My wife is the youth minister at the church we attend. As a dutiful “pastor’s wife,” so to speak, I tag along every week and get to hang out with the kids. They’re hilarious, fun, and incredibly sharp. Tonight, during a lesson on Proverbs, the question was asked, “Why is the fear of the Lord the beginning of wisdom?” (Prov. 1:7) Almost immediately, one of the kids answered, “Because we need God to give us wisdom. We can’t attain it on our own.”
His answer hit me like a ton of bricks. I had totally forgotten this. Have you?
Many of us American Christians came to the knowledge a long time ago that there were many spiritual things beyond our grasp. Salvation, we learned in Sunday School, is not ours to earn. We understand that we have no responsibility to determine future events, nor any capability of doing so. We know, in many ways, how helpless we are. But I am becoming increasingly convinced that many of us do not understand how profound our dependence upon God is. We need God for everything—and I really mean that. “In him,” Paul writes, “we live and move and have our being.”
This truth must be applied to the pursuit of wisdom. Often defined as “knowing how to apply godly principles to everyday life” or “Christ-like knowledge and behavior learned through experience,” wisdom seems to be something we can pick up along the way, given enough time. Whether ministers and teachers intentionally present it this way or not, it is often talked about like something we can take care of on our own—something we can earn with or without God’s help. God took care of the big-picture stuff; surely we can handle the day-to-day.
But this assumption is a dangerous one. Attitudes like this have caused and are continuing to cause real damage to people’s spiritual lives. Those who have internalized this abuse of the “Protestant work ethic” have lain awake at night and wondered why they can’t kill those old sinful habits. They have wondered why their most despised and dreaded temptations never lose their alluring power, and why they keep making the same stupid decisions over and over again. They are wondering why they aren’t getting better.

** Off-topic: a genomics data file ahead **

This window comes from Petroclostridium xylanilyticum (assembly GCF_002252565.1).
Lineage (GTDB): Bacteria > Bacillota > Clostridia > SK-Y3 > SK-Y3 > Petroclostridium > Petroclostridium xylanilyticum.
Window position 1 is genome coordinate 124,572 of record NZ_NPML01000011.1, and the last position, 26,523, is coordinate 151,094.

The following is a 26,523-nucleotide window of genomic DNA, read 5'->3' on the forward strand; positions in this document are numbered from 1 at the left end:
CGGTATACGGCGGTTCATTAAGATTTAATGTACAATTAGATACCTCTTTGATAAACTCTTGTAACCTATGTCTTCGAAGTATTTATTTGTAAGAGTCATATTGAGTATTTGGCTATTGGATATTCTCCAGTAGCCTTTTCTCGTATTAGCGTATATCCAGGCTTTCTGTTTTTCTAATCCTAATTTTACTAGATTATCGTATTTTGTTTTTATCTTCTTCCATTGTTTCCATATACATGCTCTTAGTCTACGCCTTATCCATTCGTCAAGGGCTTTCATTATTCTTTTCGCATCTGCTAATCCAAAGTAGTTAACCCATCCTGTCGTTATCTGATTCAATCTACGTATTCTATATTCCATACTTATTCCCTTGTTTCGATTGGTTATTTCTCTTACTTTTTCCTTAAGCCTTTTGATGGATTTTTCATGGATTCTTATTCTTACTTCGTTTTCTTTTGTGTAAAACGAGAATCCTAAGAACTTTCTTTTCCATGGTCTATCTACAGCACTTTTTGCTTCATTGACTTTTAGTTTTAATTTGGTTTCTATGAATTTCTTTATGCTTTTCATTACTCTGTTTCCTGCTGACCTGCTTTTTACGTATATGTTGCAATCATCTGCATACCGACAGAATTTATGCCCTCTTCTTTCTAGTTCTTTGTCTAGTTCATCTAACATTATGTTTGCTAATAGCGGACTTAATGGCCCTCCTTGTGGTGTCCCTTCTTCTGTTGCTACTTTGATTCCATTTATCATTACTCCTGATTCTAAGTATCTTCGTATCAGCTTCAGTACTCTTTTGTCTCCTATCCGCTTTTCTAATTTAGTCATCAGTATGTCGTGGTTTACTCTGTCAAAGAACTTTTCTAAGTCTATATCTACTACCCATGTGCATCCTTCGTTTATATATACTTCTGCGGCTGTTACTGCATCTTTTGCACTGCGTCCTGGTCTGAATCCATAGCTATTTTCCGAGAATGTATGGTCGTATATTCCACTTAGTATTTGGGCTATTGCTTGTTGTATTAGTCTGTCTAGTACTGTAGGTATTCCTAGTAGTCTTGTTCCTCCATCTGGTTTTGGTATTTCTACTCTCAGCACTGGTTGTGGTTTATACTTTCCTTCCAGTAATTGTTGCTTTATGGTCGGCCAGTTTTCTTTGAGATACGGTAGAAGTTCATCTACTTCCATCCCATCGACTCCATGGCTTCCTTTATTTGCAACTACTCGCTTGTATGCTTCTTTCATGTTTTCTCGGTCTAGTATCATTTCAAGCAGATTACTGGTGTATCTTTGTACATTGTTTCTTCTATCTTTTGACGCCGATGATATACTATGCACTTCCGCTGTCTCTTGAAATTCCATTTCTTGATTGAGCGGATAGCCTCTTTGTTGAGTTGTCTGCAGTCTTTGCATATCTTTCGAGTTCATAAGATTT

Tonight at youth, our assistant rector reminded us of something the previous youth pastor (a former student at our seminary who moved away to pursue a Ph.D.) used to repeat often: the answer to being better is not to try harder. In fact, the answer to being better is not within us at all. Rather, maturing in the spiritual life is a direct result of spending time in God’s presence, and allowing God to shape us. Only when we understand our rightful place in relation to God—or, as the author of the proverb put it, cultivate the “fear of the Lord”—will the pursuit of wisdom yield any fruit. It is a skill that God himself develops.
Of course, it takes time. Wisdom is not simply dropped in our laps. But the journey begins with the “fear of the Lord,” the moment we behold him and are moved only to silence. It begins when we come into his presence and instinctively untie our shoelaces because we know we are on holy ground. Wisdom is a gift, given to those who immerse themselves in God’s presence and live in intimate relationship with him.
“We need God to give us wisdom. We can’t attain it on our own.” It's amazing, but sometimes you just can't beat the profound insights of a thirteen-year-old kid. Out of the mouths of babes, I guess.